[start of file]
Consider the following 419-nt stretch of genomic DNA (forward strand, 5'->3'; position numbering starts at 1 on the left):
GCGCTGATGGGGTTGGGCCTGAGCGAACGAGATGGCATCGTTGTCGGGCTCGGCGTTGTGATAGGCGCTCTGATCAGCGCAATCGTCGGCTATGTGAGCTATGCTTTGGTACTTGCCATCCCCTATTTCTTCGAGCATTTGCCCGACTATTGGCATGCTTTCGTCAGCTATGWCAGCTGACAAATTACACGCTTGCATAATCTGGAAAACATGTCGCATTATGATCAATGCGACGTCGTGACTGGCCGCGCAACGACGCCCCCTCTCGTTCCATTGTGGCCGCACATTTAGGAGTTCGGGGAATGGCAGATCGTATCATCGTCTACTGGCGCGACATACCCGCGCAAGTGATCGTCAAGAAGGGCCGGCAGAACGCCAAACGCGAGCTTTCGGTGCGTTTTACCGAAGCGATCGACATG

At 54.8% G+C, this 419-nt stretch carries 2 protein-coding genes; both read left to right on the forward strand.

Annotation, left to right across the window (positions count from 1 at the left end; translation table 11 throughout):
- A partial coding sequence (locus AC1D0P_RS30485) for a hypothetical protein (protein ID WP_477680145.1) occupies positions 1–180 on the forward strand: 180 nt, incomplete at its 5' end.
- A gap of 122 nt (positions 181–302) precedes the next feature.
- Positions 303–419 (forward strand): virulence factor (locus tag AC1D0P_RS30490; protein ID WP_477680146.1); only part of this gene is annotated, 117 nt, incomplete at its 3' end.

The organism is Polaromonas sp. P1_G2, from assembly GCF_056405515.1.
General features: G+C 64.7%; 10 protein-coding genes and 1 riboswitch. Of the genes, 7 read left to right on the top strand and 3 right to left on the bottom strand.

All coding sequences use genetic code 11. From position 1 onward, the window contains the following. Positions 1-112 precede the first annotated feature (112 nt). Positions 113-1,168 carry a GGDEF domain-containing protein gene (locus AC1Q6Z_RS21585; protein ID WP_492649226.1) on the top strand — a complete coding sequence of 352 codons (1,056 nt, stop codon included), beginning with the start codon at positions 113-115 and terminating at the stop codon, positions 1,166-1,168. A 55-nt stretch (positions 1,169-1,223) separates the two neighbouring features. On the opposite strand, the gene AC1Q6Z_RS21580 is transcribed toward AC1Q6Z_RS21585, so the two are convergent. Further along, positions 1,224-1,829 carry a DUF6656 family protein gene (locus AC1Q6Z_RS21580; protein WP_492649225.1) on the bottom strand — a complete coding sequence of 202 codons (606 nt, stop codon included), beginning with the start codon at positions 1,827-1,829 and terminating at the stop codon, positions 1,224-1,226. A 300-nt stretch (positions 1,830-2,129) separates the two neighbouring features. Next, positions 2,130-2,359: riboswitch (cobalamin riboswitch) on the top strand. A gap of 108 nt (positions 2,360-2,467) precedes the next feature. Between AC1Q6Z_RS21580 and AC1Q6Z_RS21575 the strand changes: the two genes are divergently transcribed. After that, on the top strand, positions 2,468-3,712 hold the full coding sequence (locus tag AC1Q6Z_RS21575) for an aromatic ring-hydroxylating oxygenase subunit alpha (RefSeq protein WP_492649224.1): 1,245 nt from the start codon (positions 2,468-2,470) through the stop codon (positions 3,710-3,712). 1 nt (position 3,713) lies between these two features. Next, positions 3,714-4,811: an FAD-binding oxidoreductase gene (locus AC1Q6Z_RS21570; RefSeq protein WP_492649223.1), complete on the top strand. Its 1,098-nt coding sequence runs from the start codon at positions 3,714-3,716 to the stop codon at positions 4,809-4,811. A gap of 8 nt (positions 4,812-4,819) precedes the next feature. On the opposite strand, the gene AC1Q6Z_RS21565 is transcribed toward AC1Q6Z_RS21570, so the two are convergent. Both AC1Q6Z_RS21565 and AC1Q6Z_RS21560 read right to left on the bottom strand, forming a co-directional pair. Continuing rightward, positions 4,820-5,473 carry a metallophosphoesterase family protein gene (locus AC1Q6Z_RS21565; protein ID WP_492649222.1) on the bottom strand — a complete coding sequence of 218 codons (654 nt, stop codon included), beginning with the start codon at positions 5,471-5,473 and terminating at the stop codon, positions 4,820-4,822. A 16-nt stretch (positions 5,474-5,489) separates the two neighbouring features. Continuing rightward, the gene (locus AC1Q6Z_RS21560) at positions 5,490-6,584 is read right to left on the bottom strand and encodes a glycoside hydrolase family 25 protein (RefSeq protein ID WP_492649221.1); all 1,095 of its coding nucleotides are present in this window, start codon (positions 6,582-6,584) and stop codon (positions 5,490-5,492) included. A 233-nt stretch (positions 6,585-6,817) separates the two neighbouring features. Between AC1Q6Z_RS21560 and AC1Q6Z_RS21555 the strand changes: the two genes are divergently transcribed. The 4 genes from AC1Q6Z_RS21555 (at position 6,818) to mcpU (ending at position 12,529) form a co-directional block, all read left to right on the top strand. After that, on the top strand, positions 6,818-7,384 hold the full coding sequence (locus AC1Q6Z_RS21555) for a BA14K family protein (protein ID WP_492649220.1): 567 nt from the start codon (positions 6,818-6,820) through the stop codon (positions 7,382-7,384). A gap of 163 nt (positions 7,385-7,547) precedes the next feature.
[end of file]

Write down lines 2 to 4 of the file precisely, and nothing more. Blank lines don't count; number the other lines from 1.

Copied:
GCGCTGATGGGGTTGGGCCTGAGCGAACGAGATGGCATCGTTGTCGGGCTCGGCGTTGTGATAGGCGCTCTGATCAGCGCAATCGTCGGCTATGTGAGCTATGCTTTGGTACTTGCCATCCCCTATTTCTTCGAGCATTTGCCCGACTATTGGCATGCTTTCGTCAGCTATGWCAGCTGACAAATTACACGCTTGCATAATCTGGAAAACATGTCGCATTATGATCAATGCGACGTCGTGACTGGCCGCGCAACGACGCCCCCTCTCGTTCCATTGTGGCCGCACATTTAGGAGTTCGGGGAATGGCAGATCGTATCATCGTCTACTGGCGCGACATACCCGCGCAAGTGATCGTCAAGAAGGGCCGGCAGAACGCCAAACGCGAGCTTTCGGTGCGTTTTACCGAAGCGATCGACATG

At 54.8% G+C, this 419-nt stretch carries 2 protein-coding genes; both read left to right on the forward strand.

Annotation, left to right across the window (positions count from 1 at the left end; translation table 11 throughout):